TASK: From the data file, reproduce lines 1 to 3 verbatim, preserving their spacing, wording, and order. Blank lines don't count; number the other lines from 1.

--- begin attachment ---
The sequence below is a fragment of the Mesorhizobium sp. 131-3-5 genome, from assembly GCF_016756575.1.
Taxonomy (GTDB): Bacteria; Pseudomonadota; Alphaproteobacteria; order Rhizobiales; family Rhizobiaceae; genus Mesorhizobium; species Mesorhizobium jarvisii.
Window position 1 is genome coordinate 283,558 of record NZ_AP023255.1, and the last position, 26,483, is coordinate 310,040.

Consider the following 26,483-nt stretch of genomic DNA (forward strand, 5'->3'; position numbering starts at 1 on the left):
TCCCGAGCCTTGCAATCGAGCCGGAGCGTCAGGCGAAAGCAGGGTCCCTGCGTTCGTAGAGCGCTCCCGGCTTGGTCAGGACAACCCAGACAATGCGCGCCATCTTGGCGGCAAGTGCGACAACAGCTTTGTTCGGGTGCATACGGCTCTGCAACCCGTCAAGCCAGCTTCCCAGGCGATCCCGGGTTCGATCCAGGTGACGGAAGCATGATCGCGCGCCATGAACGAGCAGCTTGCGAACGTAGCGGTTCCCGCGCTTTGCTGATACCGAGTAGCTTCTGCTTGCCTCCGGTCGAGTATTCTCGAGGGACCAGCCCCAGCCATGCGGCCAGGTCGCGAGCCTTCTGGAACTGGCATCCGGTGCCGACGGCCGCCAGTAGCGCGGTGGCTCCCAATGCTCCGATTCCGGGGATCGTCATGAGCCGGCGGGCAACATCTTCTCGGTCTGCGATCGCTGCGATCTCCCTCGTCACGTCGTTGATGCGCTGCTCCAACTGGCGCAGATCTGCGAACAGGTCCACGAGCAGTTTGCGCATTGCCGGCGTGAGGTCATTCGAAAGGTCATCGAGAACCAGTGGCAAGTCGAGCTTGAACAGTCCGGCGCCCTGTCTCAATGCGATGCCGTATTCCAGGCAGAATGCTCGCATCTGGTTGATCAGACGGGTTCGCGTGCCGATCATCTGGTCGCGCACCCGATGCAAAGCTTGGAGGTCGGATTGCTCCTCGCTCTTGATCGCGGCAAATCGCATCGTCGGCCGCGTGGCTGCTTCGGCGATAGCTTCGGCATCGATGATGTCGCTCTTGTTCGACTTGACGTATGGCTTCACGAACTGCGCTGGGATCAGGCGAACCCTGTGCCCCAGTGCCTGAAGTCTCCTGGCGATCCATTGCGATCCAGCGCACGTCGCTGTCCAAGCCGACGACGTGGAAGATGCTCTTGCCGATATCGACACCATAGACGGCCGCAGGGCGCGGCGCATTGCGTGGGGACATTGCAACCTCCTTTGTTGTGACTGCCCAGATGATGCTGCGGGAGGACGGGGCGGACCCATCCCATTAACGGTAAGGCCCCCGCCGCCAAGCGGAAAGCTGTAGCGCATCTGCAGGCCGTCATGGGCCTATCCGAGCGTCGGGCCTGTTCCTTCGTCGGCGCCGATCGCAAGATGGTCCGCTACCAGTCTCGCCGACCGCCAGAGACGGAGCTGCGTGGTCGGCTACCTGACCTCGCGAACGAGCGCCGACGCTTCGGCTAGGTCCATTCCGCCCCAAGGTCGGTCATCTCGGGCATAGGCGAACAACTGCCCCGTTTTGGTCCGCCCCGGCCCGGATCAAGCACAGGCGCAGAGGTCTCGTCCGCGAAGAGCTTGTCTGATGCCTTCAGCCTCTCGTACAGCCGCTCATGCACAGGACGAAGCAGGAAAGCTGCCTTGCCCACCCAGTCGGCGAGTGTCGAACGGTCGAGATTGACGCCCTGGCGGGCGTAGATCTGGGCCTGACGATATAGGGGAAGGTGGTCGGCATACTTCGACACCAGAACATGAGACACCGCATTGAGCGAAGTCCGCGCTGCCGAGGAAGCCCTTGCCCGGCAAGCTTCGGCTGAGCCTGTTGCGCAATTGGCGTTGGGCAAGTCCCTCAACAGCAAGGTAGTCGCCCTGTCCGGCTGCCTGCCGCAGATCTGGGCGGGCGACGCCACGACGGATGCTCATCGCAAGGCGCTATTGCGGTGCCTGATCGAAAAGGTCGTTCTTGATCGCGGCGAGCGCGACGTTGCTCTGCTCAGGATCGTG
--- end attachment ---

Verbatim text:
The sequence below is a fragment of the Mesorhizobium sp. 131-3-5 genome, from assembly GCF_016756575.1.
Taxonomy (GTDB): Bacteria; Pseudomonadota; Alphaproteobacteria; order Rhizobiales; family Rhizobiaceae; genus Mesorhizobium; species Mesorhizobium jarvisii.
Window position 1 is genome coordinate 283,558 of record NZ_AP023255.1, and the last position, 26,483, is coordinate 310,040.